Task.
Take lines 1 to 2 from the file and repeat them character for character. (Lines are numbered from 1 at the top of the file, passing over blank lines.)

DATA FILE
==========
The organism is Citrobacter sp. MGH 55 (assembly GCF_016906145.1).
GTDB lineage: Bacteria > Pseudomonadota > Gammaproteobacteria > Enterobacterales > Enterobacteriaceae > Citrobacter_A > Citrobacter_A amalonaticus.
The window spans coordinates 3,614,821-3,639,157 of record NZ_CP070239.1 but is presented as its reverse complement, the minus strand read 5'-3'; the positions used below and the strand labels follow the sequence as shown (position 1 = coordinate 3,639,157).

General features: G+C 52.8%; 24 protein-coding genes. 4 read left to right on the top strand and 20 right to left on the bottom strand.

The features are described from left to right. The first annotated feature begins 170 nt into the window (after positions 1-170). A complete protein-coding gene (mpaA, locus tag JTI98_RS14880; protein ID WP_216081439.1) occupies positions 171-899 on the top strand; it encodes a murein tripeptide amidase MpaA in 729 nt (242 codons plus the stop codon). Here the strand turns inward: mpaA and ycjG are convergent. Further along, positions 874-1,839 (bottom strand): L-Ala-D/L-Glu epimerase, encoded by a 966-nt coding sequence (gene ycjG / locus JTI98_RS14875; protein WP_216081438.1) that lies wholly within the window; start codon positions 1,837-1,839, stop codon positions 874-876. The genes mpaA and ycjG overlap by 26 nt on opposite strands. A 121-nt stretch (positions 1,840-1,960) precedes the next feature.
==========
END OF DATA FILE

The organism is Citrobacter sp. MGH 55 (assembly GCF_016906145.1).
GTDB lineage: Bacteria > Pseudomonadota > Gammaproteobacteria > Enterobacterales > Enterobacteriaceae > Citrobacter_A > Citrobacter_A amalonaticus.